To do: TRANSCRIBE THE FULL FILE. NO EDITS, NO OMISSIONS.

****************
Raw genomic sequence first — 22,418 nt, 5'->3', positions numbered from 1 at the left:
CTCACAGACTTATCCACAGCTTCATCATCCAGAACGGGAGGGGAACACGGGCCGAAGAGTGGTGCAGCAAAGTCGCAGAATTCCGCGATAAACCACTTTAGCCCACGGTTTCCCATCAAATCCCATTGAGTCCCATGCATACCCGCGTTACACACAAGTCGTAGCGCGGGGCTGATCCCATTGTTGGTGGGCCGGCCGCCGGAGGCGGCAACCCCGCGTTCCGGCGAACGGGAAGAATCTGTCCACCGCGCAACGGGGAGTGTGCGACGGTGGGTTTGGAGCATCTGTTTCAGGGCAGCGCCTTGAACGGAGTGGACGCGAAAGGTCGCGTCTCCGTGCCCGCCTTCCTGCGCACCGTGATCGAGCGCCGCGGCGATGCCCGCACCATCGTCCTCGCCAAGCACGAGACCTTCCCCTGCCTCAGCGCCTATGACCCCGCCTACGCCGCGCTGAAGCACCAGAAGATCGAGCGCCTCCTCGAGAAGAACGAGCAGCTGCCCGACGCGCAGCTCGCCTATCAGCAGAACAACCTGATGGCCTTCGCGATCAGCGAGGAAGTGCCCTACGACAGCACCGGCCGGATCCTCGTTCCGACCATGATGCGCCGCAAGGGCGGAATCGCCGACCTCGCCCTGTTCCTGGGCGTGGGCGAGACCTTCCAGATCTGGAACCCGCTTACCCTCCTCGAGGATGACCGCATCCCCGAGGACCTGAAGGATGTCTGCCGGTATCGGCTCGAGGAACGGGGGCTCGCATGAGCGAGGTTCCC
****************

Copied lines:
Raw genomic sequence first — 22,418 nt, 5'->3', positions numbered from 1 at the left:
CTCACAGACTTATCCACAGCTTCATCATCCAGAACGGGAGGGGAACACGGGCCGAAGAGTGGTGCAGCAAAGTCGCAGAATTCCGCGATAAACCACTTTAGCCCACGGTTTCCCATCAAATCCCATTGAGTCCCATGCATACCCGCGTTACACACAAGTCGTAGCGCGGGGCTGATCCCATTGTTGGTGGGCCGGCCGCCGGAGGCGGCAACCCCGCGTTCCGGCGAACGGGAAGAATCTGTCCACCGCGCAACGGGGAGTGTGCGACGGTGGGTTTGGAGCATCTGTTTCAGGGCAGCGCCTTGAACGGAGTGGACGCGAAAGGTCGCGTCTCCGTGCCCGCCTTCCTGCGCACCGTGATCGAGCGCCGCGGCGATGCCCGCACCATCGTCCTCGCCAAGCACGAGACCTTCCCCTGCCTCAGCGCCTATGACCCCGCCTACGCCGCGCTGAAGCACCAGAAGATCGAGCGCCTCCTCGAGAAGAACGAGCAGCTGCCCGACGCGCAGCTCGCCTATCAGCAGAACAACCTGATGGCCTTCGCGATCAGCGAGGAAGTGCCCTACGACAGCACCGGCCGGATCCTCGTTCCGACCATGATGCGCCGCAAGGGCGGAATCGCCGACCTCGCCCTGTTCCTGGGCGTGGGCGAGACCTTCCAGATCTGGAACCCGCTTACCCTCCTCGAGGATGACCGCATCCCCGAGGACCTGAAGGATGTCTGCCGGTATCGGCTCGAGGAACGGGGGCTCGCATGAGCGAGGTTCCC